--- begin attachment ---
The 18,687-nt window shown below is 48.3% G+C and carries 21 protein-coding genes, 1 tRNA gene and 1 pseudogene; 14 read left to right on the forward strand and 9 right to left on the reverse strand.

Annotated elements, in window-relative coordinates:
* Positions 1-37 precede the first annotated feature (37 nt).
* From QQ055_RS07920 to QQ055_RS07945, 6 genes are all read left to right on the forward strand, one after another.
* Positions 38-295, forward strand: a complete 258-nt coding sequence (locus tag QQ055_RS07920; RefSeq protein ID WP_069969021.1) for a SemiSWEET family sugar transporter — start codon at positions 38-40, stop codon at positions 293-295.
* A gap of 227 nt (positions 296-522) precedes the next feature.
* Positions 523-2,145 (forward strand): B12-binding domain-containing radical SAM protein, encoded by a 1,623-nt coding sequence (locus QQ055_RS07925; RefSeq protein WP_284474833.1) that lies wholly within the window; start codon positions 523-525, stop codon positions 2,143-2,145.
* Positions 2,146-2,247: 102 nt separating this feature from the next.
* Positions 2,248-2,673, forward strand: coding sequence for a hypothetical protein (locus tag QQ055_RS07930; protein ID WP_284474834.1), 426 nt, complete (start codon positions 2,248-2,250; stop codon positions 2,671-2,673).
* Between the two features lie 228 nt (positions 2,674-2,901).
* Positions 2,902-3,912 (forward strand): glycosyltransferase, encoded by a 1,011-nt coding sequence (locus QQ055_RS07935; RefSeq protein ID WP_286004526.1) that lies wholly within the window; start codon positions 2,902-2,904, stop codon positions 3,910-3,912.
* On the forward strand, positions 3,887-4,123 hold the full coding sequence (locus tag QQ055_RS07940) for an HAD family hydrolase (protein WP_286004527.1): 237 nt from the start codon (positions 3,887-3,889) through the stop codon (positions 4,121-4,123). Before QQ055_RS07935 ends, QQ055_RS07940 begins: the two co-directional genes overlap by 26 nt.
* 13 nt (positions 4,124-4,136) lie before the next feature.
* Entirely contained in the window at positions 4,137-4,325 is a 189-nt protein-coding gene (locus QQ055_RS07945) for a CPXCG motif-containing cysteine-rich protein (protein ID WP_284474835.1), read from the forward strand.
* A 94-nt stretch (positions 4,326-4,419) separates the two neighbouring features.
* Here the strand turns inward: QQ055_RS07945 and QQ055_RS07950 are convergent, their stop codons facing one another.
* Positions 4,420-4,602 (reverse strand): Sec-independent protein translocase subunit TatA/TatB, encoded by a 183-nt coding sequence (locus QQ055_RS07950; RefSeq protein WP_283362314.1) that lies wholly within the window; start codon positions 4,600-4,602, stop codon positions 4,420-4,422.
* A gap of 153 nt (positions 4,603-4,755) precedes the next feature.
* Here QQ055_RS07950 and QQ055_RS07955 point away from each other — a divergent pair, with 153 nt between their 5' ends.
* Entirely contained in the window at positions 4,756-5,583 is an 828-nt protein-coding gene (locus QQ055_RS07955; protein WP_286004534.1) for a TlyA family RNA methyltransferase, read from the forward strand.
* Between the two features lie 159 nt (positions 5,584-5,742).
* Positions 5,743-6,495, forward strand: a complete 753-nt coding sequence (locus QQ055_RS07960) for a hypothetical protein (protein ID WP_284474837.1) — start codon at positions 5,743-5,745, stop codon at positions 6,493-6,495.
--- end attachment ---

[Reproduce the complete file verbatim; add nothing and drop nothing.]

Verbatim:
The 18,687-nt window shown below is 48.3% G+C and carries 21 protein-coding genes, 1 tRNA gene and 1 pseudogene; 14 read left to right on the forward strand and 9 right to left on the reverse strand.

Annotated elements, in window-relative coordinates:
* Positions 1-37 precede the first annotated feature (37 nt).
* From QQ055_RS07920 to QQ055_RS07945, 6 genes are all read left to right on the forward strand, one after another.
* Positions 38-295, forward strand: a complete 258-nt coding sequence (locus tag QQ055_RS07920; RefSeq protein ID WP_069969021.1) for a SemiSWEET family sugar transporter — start codon at positions 38-40, stop codon at positions 293-295.
* A gap of 227 nt (positions 296-522) precedes the next feature.
* Positions 523-2,145 (forward strand): B12-binding domain-containing radical SAM protein, encoded by a 1,623-nt coding sequence (locus QQ055_RS07925; RefSeq protein WP_284474833.1) that lies wholly within the window; start codon positions 523-525, stop codon positions 2,143-2,145.
* Positions 2,146-2,247: 102 nt separating this feature from the next.
* Positions 2,248-2,673, forward strand: coding sequence for a hypothetical protein (locus tag QQ055_RS07930; protein ID WP_284474834.1), 426 nt, complete (start codon positions 2,248-2,250; stop codon positions 2,671-2,673).
* Between the two features lie 228 nt (positions 2,674-2,901).
* Positions 2,902-3,912 (forward strand): glycosyltransferase, encoded by a 1,011-nt coding sequence (locus QQ055_RS07935; RefSeq protein ID WP_286004526.1) that lies wholly within the window; start codon positions 2,902-2,904, stop codon positions 3,910-3,912.
* On the forward strand, positions 3,887-4,123 hold the full coding sequence (locus tag QQ055_RS07940) for an HAD family hydrolase (protein WP_286004527.1): 237 nt from the start codon (positions 3,887-3,889) through the stop codon (positions 4,121-4,123). Before QQ055_RS07935 ends, QQ055_RS07940 begins: the two co-directional genes overlap by 26 nt.
* 13 nt (positions 4,124-4,136) lie before the next feature.
* Entirely contained in the window at positions 4,137-4,325 is a 189-nt protein-coding gene (locus QQ055_RS07945) for a CPXCG motif-containing cysteine-rich protein (protein ID WP_284474835.1), read from the forward strand.
* A 94-nt stretch (positions 4,326-4,419) separates the two neighbouring features.
* Here the strand turns inward: QQ055_RS07945 and QQ055_RS07950 are convergent, their stop codons facing one another.
* Positions 4,420-4,602 (reverse strand): Sec-independent protein translocase subunit TatA/TatB, encoded by a 183-nt coding sequence (locus QQ055_RS07950; RefSeq protein WP_283362314.1) that lies wholly within the window; start codon positions 4,600-4,602, stop codon positions 4,420-4,422.
* A gap of 153 nt (positions 4,603-4,755) precedes the next feature.
* Here QQ055_RS07950 and QQ055_RS07955 point away from each other — a divergent pair, with 153 nt between their 5' ends.
* Entirely contained in the window at positions 4,756-5,583 is an 828-nt protein-coding gene (locus QQ055_RS07955; protein WP_286004534.1) for a TlyA family RNA methyltransferase, read from the forward strand.
* Between the two features lie 159 nt (positions 5,584-5,742).
* Positions 5,743-6,495, forward strand: a complete 753-nt coding sequence (locus QQ055_RS07960) for a hypothetical protein (protein ID WP_284474837.1) — start codon at positions 5,743-5,745, stop codon at positions 6,493-6,495.